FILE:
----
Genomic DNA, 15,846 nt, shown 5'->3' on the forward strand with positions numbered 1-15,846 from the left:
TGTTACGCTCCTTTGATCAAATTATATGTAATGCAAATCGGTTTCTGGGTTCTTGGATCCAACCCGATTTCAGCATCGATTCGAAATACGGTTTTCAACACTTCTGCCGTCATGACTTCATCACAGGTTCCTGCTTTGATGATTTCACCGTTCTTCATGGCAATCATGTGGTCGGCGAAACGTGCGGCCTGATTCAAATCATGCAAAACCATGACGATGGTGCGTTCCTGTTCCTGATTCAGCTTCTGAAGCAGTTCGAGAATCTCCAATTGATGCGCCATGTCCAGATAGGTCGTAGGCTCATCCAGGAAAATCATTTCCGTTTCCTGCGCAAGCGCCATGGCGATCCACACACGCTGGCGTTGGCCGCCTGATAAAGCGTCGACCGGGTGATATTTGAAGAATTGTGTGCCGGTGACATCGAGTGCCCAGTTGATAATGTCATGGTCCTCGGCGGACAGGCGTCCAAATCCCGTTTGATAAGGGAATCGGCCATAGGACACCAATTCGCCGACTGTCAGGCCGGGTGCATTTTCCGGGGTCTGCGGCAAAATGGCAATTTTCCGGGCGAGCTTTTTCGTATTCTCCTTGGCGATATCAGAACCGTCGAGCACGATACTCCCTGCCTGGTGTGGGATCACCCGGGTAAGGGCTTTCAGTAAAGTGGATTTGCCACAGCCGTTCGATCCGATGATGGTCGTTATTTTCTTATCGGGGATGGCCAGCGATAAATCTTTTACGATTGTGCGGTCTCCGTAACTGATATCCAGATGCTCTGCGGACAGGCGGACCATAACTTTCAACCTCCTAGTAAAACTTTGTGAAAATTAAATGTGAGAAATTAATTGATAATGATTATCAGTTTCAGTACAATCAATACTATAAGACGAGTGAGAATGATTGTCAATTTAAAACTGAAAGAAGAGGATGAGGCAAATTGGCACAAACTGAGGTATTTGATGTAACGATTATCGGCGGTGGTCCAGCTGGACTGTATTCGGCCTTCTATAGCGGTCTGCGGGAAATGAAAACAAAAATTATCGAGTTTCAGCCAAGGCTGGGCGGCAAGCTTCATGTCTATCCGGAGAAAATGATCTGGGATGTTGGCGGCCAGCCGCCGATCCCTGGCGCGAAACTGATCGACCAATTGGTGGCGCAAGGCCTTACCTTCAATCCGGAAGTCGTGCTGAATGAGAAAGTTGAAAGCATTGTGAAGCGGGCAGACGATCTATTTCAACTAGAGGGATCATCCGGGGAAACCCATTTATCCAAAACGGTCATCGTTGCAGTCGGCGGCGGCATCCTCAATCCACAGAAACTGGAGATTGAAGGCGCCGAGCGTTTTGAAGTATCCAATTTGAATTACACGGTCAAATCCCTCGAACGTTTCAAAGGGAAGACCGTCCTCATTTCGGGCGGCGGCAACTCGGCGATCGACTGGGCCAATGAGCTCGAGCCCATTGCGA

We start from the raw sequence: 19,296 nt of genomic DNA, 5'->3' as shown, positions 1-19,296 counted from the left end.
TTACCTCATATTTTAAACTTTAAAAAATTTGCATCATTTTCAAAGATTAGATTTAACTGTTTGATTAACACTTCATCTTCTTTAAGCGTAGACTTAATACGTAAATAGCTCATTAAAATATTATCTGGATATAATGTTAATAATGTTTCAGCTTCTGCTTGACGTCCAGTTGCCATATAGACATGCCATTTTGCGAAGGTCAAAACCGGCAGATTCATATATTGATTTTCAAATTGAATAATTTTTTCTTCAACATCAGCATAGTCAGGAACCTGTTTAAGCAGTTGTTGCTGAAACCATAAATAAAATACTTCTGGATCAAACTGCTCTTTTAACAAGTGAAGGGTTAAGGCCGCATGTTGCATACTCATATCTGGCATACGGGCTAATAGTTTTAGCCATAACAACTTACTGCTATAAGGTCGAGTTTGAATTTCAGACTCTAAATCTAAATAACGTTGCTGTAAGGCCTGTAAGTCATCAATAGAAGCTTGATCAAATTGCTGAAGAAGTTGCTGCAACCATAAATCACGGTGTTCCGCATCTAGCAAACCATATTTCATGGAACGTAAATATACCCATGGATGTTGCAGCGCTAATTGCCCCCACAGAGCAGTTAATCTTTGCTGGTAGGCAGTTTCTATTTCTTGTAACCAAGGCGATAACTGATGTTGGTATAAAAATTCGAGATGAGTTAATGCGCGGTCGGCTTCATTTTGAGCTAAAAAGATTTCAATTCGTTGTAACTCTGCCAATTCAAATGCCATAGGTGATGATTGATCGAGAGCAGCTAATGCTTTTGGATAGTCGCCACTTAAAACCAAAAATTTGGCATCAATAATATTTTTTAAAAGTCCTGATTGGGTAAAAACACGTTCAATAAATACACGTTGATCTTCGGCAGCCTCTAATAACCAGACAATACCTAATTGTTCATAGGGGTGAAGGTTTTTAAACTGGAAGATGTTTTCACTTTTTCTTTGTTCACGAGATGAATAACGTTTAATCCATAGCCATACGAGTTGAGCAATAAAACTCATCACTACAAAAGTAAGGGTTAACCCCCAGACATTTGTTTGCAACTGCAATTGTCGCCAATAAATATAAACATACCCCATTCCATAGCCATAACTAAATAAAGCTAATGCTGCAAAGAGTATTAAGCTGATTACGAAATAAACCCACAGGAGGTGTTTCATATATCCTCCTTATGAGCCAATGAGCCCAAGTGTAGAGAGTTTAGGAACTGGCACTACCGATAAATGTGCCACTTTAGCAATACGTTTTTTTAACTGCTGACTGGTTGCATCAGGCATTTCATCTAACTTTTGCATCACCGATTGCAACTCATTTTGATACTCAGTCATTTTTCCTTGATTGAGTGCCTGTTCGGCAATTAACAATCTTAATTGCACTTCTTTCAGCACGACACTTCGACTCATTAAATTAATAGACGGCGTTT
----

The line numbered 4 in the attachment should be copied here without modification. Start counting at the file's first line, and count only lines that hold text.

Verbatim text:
TTACCTCATATTTTAAACTTTAAAAAATTTGCATCATTTTCAAAGATTAGATTTAACTGTTTGATTAACACTTCATCTTCTTTAAGCGTAGACTTAATACGTAAATAGCTCATTAAAATATTATCTGGATATAATGTTAATAATGTTTCAGCTTCTGCTTGACGTCCAGTTGCCATATAGACATGCCATTTTGCGAAGGTCAAAACCGGCAGATTCATATATTGATTTTCAAATTGAATAATTTTTTCTTCAACATCAGCATAGTCAGGAACCTGTTTAAGCAGTTGTTGCTGAAACCATAAATAAAATACTTCTGGATCAAACTGCTCTTTTAACAAGTGAAGGGTTAAGGCCGCATGTTGCATACTCATATCTGGCATACGGGCTAATAGTTTTAGCCATAACAACTTACTGCTATAAGGTCGAGTTTGAATTTCAGACTCTAAATCTAAATAACGTTGCTGTAAGGCCTGTAAGTCATCAATAGAAGCTTGATCAAATTGCTGAAGAAGTTGCTGCAACCATAAATCACGGTGTTCCGCATCTAGCAAACCATATTTCATGGAACGTAAATATACCCATGGATGTTGCAGCGCTAATTGCCCCCACAGAGCAGTTAATCTTTGCTGGTAGGCAGTTTCTATTTCTTGTAACCAAGGCGATAACTGATGTTGGTATAAAAATTCGAGATGAGTTAATGCGCGGTCGGCTTCATTTTGAGCTAAAAAGATTTCAATTCGTTGTAACTCTGCCAATTCAAATGCCATAGGTGATGATTGATCGAGAGCAGCTAATGCTTTTGGATAGTCGCCACTTAAAACCAAAAATTTGGCATCAATAATATTTTTTAAAAGTCCTGATTGGGTAAAAACACGTTCAATAAATACACGTTGATCTTCGGCAGCCTCTAATAACCAGACAATACCTAATTGTTCATAGGGGTGAAGGTTTTTAAACTGGAAGATGTTTTCACTTTTTCTTTGTTCACGAGATGAATAACGTTTAATCCATAGCCATACGAGTTGAGCAATAAAACTCATCACTACAAAAGTAAGGGTTAACCCCCAGACATTTGTTTGCAACTGCAATTGTCGCCAATAAATATAAACATACCCCATTCCATAGCCATAACTAAATAAAGCTAATGCTGCAAAGAGTATTAAGCTGATTACGAAATAAACCCACAGGAGGTGTTTCATATATCCTCCTTATGAGCCAATGAGCCCAAGTGTAGAGAGTTTAGGAACTGGCACTACCGATAAATGTGCCACTTTAGCAATACGTTTTTTTAACTGCTGACTGGTTGCATCAGGCATTTCATCTAACTTTTGCATCACCGATTGCAACTCATTTTGATACTCAGTCATTTTTCCTTGATTGAGTGCCTGTTCGGCAATTAACAATCTTAATTGCACTTCTTTCAGCACGACACTTCGACTCATTAAATTAATAGACGGCGTTT